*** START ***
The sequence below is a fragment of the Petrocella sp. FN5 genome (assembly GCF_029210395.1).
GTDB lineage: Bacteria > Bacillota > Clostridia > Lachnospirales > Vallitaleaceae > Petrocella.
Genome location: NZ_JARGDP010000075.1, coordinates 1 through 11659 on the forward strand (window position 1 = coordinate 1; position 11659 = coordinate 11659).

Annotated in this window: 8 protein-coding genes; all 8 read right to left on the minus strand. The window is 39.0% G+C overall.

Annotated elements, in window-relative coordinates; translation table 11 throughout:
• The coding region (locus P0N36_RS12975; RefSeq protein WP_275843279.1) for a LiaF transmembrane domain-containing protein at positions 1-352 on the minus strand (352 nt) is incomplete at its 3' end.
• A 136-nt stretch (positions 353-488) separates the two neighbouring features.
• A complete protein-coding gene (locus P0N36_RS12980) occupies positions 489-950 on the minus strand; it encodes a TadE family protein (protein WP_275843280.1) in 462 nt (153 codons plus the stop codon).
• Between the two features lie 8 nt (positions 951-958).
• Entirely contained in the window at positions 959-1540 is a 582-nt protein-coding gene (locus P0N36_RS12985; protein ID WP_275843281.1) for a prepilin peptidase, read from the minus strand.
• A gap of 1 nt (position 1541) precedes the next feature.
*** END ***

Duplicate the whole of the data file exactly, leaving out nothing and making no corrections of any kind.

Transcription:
The sequence below is a fragment of the Petrocella sp. FN5 genome (assembly GCF_029210395.1).
GTDB lineage: Bacteria > Bacillota > Clostridia > Lachnospirales > Vallitaleaceae > Petrocella.
Genome location: NZ_JARGDP010000075.1, coordinates 1 through 11659 on the forward strand (window position 1 = coordinate 1; position 11659 = coordinate 11659).

Annotated in this window: 8 protein-coding genes; all 8 read right to left on the minus strand. The window is 39.0% G+C overall.

Annotated elements, in window-relative coordinates; translation table 11 throughout:
• The coding region (locus P0N36_RS12975; RefSeq protein WP_275843279.1) for a LiaF transmembrane domain-containing protein at positions 1-352 on the minus strand (352 nt) is incomplete at its 3' end.
• A 136-nt stretch (positions 353-488) separates the two neighbouring features.
• A complete protein-coding gene (locus P0N36_RS12980) occupies positions 489-950 on the minus strand; it encodes a TadE family protein (protein WP_275843280.1) in 462 nt (153 codons plus the stop codon).
• Between the two features lie 8 nt (positions 951-958).
• Entirely contained in the window at positions 959-1540 is a 582-nt protein-coding gene (locus P0N36_RS12985; protein ID WP_275843281.1) for a prepilin peptidase, read from the minus strand.
• A gap of 1 nt (position 1541) precedes the next feature.